The Weather Channel to Begin Naming Winter Storms
Beginning this winter, The Weather Channel will begin naming what it calls “noteworthy winter storms.” As The Weather Channel explained on its website, “[a] storm with a name is easier to follow, which will mean fewer surprises and more preparation. In addition to providing information about significant winter storms by referring to them by name, the name itself will make communication and information sharing in the constantly expanding world of social media much easier.”
Unlike the National Hurricane Center -- which has named tropical storms and hurricanes since the 1940s -- the National Weather Service (NWS) does not name winter storms. “One of the reasons this may be true is that there is no national center, such as the National Hurricane Center, to coordinate and communicate information on a multi-state scale to cover such big events,” The Weather Channel’s website said. “The National Centers for Environmental Prediction’s Hydrologic Prediction Center does issue discussions and snowfall forecasts on a national scale, but it does not fill the same role as the NHC in naming storms. Historically, many major winter storms have been named during or after the event has occurred, such as ‘The President’s Day Storm’ and ‘Snowmageddon.’ Yet, until now, there has been no organized naming system for these storms before they impact population centers.” In Europe, forecasters have named winter storms since the 1950s, and many local television stations in the US name winter storms, as well.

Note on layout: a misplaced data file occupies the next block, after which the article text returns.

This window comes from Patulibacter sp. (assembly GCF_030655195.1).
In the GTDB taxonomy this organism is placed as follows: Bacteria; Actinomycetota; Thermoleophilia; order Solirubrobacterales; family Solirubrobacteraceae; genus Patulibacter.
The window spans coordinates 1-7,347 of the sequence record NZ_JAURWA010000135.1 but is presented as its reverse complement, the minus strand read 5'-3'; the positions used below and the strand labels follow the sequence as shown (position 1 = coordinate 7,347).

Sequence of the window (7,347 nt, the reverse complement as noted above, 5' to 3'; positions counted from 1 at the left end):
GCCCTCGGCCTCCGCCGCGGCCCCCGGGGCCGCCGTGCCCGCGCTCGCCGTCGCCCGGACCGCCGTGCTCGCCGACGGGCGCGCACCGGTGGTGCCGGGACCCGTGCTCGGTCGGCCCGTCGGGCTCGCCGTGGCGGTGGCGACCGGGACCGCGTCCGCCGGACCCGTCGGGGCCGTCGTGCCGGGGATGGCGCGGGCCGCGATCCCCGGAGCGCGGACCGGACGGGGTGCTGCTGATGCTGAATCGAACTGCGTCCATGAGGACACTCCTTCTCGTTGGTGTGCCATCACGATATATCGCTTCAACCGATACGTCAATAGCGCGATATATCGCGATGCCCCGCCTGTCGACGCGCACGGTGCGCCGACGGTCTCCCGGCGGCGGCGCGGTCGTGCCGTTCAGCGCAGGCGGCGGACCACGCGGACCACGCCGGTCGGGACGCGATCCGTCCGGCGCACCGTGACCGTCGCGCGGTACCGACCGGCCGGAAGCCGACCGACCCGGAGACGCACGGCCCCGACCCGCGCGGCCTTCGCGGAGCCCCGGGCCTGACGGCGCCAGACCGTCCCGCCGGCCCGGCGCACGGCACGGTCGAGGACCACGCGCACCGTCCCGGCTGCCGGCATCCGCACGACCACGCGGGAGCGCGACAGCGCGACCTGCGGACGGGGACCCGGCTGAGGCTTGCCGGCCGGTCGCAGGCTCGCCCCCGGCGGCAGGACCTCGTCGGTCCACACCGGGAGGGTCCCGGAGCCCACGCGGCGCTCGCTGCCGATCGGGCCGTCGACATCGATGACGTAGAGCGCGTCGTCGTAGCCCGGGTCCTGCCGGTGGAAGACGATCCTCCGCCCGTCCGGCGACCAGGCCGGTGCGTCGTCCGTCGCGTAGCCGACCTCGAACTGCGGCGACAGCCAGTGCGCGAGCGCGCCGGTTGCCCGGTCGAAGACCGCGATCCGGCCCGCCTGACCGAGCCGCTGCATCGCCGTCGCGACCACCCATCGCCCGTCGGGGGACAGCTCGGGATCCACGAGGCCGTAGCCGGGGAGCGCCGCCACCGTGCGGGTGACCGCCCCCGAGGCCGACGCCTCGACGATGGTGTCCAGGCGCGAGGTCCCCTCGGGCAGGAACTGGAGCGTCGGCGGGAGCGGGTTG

According to The Weather Channel, a winter storm will only be given a name after a complete assessment of several variables, including snowfall, ice, wind and temperature, as well as taking into account the time of day (rush hour vs overnight) and the day of the week (weekday school and work travel vs weekends). The Weather Channel will only name a storm no more than three days before its anticipated impact.
For a list of names that The Weather Channel has selected for the upcoming winter storm season, please click here.